How To Keep A Greenhouse Warm In Winter

how to keep a greenhouse warm in winter

Installing a piece of heating equipment and as simple as insulating with bubble wraps are just some of the tricks on how to keep a greenhouse warm in winter. In this article, we will discuss the different ways to keep your fresh produce even when the temperature is extremely low.

As an edible garden is in trend nowadays, many people opted to grow their vegetables and herbs. However, most of them are anxious about the dormancy that the winter may bring.

Now that greenhouses are increasing in popularity, growers realized how it could ensure year-round crop development. As the cold nights cause the temperature to drop, greenhouse farmers have found a trick to keep it ideally warm in these cold seasons.

 

Ways In Keeping Your Greenhouse Warm

We gathered these tips from an experienced greenhouse farmer on how to keep a greenhouse warm in winter. We also included affordable and effortless ways to deal with the chilly weather. Let’s dig on!

 

#1 Let the sun in

The location of your greenhouse is important. It must always have at least 6 hours of sun exposure during winter. So if it is a smart position where it gets the most sunlight, then you can face the situation easily.

If trees and shade started to grow around the greenhouse, then it is time to cut them down. These will create shadows that will filter the sun. Reducing these canopy will increase the sunlight going into the greenhouse.

 

#2 Adding insulation

Aside from keeping your packages safe, bubble wraps are also a good insulator of heat. You can install it in the interior walls of the greenhouse. It can reduce heat loss and block winter drafts from getting in.

Although the traditional bubble wrap can do the job, a horticultural bubble wrap is still a good investment. These wraps are UV stabilized and designed for the sole purpose of keeping the greenhouse warm when necessary.

 

#3 Using heating equipment

There are various tools you can use to regulate the temperature inside the greenhouse when it is freezing outside. The most common is the heater. Heaters heat the surroundings as soon as it is switched on. And since you don’t always use it, running cost is relatively low.

You also need to install a thermostat that will go along with your heater. It will make sure that the temperature inside is ideal. If you have an extra budget, you can upgrade your heater into thermostatically controlled. That way, your heater will not run when unnecessary, thereby reducing your heating costs.

However, sometimes a heater is not enough since it tends to warm up the area closest to its location. Therefore an air circulator is a good investment too. It will ensure that the room has an even distribution of warmth.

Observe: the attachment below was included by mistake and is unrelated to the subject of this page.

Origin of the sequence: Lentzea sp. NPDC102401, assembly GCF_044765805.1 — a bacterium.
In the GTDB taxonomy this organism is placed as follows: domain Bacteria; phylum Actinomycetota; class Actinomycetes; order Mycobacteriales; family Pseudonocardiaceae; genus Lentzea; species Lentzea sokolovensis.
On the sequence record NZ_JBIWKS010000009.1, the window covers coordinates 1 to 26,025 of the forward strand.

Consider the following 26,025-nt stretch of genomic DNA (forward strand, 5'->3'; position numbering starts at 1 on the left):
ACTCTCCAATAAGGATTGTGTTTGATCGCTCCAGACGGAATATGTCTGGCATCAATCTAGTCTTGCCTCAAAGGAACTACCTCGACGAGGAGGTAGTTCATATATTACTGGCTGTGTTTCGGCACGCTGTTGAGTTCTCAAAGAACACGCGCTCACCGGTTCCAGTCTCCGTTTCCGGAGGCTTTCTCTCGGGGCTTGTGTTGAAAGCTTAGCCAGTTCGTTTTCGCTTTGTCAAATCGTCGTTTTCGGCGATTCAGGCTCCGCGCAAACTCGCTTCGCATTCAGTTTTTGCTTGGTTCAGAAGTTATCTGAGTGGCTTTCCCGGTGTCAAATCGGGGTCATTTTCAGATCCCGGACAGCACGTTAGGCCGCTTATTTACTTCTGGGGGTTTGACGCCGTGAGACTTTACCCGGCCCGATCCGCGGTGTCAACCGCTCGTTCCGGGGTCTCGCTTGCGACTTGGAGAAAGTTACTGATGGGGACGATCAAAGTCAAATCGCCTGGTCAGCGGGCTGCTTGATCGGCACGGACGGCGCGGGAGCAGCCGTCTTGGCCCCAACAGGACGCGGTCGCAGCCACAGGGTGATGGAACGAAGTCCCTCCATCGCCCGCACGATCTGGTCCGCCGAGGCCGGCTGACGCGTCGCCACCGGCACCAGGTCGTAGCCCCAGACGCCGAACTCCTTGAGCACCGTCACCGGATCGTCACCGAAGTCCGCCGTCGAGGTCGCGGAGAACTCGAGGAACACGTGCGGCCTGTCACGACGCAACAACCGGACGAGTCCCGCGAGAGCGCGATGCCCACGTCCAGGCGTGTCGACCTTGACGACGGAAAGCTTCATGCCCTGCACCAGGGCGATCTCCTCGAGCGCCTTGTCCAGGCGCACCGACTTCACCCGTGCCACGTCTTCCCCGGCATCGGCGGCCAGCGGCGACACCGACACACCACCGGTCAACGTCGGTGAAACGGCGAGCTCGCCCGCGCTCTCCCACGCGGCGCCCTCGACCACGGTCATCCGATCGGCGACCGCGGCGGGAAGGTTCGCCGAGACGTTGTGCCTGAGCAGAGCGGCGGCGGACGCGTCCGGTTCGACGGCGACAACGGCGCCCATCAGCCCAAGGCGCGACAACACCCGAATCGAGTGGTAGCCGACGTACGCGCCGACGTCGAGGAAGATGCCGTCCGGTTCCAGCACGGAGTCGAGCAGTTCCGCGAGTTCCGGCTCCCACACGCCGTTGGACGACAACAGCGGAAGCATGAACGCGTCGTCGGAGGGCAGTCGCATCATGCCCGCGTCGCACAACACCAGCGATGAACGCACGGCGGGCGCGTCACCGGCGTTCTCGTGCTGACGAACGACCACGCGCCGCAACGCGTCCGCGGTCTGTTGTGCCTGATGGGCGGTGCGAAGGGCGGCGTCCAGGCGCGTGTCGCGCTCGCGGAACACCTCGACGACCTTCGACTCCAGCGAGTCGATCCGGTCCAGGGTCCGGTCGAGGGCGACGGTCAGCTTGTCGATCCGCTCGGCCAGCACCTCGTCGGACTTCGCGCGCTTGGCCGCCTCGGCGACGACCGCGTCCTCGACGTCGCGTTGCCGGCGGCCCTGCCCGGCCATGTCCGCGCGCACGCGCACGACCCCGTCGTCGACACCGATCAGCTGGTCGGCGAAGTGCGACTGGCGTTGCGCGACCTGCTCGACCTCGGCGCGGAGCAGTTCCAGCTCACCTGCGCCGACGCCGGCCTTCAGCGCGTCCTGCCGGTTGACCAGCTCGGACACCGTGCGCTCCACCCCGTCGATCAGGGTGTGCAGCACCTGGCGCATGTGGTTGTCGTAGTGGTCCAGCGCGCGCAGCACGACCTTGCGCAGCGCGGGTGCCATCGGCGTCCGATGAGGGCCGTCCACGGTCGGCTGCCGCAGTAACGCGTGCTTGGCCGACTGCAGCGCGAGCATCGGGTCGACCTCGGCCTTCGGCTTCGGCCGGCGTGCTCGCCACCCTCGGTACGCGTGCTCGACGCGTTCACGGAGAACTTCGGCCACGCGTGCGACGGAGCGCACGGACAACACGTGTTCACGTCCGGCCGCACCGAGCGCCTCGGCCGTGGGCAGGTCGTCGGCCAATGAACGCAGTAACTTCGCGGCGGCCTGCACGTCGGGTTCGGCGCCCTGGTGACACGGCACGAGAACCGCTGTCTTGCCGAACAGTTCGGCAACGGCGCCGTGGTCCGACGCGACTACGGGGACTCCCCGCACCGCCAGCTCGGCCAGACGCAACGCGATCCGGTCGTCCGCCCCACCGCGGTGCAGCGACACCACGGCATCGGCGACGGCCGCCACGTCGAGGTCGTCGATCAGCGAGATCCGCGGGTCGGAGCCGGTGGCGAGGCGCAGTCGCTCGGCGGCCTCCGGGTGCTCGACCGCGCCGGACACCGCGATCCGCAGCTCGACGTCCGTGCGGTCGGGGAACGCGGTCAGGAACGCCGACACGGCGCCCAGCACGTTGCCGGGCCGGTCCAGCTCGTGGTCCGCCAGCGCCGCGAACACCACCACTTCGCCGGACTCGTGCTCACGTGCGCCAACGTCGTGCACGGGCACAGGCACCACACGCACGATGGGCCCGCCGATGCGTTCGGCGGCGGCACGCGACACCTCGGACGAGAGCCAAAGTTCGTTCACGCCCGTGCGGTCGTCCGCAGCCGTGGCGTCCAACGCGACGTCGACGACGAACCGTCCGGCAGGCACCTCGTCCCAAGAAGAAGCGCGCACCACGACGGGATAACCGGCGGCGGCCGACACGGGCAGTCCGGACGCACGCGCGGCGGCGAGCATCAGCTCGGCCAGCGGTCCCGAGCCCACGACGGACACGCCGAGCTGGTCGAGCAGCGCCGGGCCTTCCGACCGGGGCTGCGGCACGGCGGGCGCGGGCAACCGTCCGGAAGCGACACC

#4 Ventilating the plants

Winter means wet surfaces all day throughout the season. This can cause mold, mildew, and fungi growth which can threaten the plants. So it is important to keep the greenhouse ventilated to prevent the plants from growing in humid.

You can control the ventilation by simply opening up the roof vents, side vents, or the door. But these vents need to be closed at night to avoid crops from frosting. Installing automatic vets can also be of big help to reduce your workload.

 

#5 Adding of a heat sink 

 

Thermal mass is one of the easiest and affordable techniques for warming the greenhouse. By simply putting objects such as stones and water can absorb heat in the morning and release it at night can make a one or two degree in the temperature.

You can simply place containers of water in the greenhouse to regulate the warmth. For a small family greenhouse, a gallon of plastic jugs placed among plants throughout the place is enough. If you have a larger space, 55-gallon barrels should be enough.

Place these containers under the sun in the morning to absorb heat energy. To increase its absorbency rate, you can paint it black or add black food color in the water. At nightfall, they will release the absorbed heat in the greenhouse.

#6 Moving the compost in

Compost is a must in every garden, and the wet winter is not a good time for keeping it in great shape. Moving it in the middle of the greenhouse could solve two problems. First, keeping the compost dry and warm. The second is to provide warmth to the plants.

When springtime comes, you will have a pile of black gold readily available. However, if the greenhouse is attached to the main house, this option is not recommended because it can attract mice and rats.

 

#7 Covering the plants

You can be straightforward or highly structured when it comes to covering the plants during the, particularly cold night. It can add up extra degrees and warm up your crops.

Any cover that can hold moisture can be used, such as tarps, horticultural fleece, and row covers. In installing the covers, you will need a pole or rod to keep it from touching the plants itself. Also, always remove all coverings in the daytime as the humidity gets high.

 

Final Words

Winter should not stop you from using your green thumb. How to keep a greenhouse warm in winter is very simple. Follow the guide in this article, and surely you will yield plentiful of fresh harvest all through the cold season.

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